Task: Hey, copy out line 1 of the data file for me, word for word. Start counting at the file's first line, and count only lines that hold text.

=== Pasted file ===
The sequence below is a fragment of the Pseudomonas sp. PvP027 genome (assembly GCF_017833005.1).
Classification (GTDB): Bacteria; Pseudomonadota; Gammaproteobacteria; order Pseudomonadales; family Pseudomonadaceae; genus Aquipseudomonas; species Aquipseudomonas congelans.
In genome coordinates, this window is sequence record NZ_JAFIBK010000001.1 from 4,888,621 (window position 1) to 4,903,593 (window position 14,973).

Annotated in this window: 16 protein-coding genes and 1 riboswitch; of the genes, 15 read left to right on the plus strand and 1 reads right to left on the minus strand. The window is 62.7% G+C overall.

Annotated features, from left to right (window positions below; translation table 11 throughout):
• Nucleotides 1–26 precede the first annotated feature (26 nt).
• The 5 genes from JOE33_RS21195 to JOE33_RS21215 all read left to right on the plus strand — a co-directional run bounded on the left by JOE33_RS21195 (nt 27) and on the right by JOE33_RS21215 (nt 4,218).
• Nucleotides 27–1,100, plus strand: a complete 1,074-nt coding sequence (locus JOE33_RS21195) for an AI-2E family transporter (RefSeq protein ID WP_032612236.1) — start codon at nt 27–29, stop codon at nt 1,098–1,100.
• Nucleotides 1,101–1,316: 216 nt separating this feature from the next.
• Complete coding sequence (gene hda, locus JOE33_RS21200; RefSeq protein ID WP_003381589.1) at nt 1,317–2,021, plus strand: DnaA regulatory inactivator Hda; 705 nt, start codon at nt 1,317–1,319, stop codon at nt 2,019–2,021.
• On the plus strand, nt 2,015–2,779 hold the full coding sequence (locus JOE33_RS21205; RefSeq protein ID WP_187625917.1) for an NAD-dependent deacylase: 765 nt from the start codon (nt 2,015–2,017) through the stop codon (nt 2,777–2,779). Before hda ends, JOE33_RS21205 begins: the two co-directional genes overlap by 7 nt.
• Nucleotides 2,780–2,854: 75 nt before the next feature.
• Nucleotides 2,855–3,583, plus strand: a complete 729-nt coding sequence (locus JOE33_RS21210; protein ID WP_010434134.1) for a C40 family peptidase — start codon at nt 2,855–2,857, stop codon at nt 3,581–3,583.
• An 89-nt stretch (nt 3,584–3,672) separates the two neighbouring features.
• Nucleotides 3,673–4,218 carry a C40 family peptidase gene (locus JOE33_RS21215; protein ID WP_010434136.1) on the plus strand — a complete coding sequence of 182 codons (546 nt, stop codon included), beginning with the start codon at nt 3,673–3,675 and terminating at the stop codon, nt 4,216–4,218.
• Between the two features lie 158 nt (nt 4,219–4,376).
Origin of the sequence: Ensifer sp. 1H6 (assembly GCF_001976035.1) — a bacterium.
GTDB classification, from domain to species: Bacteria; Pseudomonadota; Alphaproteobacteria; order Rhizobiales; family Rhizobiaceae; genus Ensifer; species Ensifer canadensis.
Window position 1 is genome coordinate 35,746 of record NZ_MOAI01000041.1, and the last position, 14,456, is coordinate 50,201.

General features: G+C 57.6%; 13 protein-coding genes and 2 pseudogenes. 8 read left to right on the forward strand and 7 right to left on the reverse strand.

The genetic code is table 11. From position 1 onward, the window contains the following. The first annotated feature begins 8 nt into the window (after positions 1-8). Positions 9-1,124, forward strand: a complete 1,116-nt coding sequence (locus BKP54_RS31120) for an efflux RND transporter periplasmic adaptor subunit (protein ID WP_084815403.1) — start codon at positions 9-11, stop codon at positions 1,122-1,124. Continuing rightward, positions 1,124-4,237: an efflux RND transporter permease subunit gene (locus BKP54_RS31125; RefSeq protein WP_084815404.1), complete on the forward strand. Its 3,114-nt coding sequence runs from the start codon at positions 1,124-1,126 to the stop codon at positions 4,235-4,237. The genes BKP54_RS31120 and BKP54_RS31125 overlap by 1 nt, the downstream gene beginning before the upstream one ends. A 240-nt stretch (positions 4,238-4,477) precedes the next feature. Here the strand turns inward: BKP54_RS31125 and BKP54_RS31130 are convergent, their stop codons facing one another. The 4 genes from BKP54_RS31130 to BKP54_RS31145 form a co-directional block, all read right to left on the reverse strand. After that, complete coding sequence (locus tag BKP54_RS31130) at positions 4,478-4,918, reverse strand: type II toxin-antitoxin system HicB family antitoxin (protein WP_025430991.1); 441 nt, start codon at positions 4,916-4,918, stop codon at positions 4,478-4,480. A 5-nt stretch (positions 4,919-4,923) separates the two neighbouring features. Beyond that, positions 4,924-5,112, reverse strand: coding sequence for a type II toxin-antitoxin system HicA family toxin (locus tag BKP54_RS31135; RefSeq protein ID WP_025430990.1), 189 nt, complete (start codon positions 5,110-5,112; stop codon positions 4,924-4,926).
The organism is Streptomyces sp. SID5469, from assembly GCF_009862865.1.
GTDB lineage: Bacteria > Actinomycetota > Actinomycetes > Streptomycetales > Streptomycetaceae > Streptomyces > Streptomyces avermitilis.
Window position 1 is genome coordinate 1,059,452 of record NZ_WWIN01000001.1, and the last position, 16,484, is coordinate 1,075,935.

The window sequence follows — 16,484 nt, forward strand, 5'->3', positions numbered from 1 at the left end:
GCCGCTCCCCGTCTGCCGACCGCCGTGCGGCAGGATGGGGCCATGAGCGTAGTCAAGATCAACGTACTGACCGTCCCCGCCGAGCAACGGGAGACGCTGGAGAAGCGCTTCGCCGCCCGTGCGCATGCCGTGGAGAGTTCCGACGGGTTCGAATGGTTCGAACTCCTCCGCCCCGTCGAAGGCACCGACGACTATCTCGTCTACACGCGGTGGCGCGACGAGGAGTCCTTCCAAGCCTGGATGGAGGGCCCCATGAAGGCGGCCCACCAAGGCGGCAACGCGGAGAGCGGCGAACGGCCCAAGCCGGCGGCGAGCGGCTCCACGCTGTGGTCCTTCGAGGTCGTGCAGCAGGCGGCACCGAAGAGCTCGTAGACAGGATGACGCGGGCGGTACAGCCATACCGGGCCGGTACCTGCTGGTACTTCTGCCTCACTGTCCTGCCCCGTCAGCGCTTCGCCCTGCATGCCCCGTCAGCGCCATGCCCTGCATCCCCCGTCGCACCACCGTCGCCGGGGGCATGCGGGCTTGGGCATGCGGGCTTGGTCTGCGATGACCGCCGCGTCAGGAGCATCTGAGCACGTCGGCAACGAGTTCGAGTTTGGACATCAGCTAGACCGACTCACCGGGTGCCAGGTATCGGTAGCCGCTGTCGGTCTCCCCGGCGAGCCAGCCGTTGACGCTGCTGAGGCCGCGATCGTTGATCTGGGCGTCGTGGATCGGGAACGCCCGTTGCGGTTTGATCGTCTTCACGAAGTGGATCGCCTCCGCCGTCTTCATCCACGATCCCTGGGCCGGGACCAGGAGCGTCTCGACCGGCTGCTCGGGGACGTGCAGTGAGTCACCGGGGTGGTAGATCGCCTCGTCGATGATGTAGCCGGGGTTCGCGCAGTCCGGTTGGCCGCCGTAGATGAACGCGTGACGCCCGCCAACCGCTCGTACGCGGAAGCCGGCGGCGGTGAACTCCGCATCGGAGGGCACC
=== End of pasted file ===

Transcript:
The sequence below is a fragment of the Pseudomonas sp. PvP027 genome (assembly GCF_017833005.1).